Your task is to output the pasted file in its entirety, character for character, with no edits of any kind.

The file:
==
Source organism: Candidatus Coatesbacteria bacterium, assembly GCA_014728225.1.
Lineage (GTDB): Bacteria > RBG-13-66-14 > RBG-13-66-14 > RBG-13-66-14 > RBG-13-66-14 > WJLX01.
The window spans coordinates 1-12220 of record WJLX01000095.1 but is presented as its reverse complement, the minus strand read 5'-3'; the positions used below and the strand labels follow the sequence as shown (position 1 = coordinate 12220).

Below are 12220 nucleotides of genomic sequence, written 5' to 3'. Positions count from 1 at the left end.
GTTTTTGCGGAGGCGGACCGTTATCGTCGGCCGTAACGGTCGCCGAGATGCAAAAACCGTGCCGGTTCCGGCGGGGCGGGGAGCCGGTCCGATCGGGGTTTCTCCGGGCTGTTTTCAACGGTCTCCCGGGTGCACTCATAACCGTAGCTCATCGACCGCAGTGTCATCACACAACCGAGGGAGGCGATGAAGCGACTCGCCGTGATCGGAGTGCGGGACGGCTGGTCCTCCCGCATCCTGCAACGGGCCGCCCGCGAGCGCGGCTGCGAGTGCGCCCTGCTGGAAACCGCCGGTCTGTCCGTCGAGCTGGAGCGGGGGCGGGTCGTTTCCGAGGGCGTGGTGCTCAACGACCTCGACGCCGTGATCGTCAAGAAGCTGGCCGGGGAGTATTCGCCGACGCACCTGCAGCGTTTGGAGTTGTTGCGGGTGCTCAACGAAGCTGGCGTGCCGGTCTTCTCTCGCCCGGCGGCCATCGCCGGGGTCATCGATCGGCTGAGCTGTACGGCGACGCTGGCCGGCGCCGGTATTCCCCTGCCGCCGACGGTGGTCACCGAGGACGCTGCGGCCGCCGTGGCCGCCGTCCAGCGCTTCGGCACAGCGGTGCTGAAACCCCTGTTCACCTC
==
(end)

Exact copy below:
Source organism: Candidatus Coatesbacteria bacterium, assembly GCA_014728225.1.
Lineage (GTDB): Bacteria > RBG-13-66-14 > RBG-13-66-14 > RBG-13-66-14 > RBG-13-66-14 > WJLX01.
The window spans coordinates 1-12220 of record WJLX01000095.1 but is presented as its reverse complement, the minus strand read 5'-3'; the positions used below and the strand labels follow the sequence as shown (position 1 = coordinate 12220).

Below are 12220 nucleotides of genomic sequence, written 5' to 3'. Positions count from 1 at the left end.
GTTTTTGCGGAGGCGGACCGTTATCGTCGGCCGTAACGGTCGCCGAGATGCAAAAACCGTGCCGGTTCCGGCGGGGCGGGGAGCCGGTCCGATCGGGGTTTCTCCGGGCTGTTTTCAACGGTCTCCCGGGTGCACTCATAACCGTAGCTCATCGACCGCAGTGTCATCACACAACCGAGGGAGGCGATGAAGCGACTCGCCGTGATCGGAGTGCGGGACGGCTGGTCCTCCCGCATCCTGCAACGGGCCGCCCGCGAGCGCGGCTGCGAGTGCGCCCTGCTGGAAACCGCCGGTCTGTCCGTCGAGCTGGAGCGGGGGCGGGTCGTTTCCGAGGGCGTGGTGCTCAACGACCTCGACGCCGTGATCGTCAAGAAGCTGGCCGGGGAGTATTCGCCGACGCACCTGCAGCGTTTGGAGTTGTTGCGGGTGCTCAACGAAGCTGGCGTGCCGGTCTTCTCTCGCCCGGCGGCCATCGCCGGGGTCATCGATCGGCTGAGCTGTACGGCGACGCTGGCCGGCGCCGGTATTCCCCTGCCGCCGACGGTGGTCACCGAGGACGCTGCGGCCGCCGTGGCCGCCGTCCAGCGCTTCGGCACAGCGGTGCTGAAACCCCTGTTCACCTC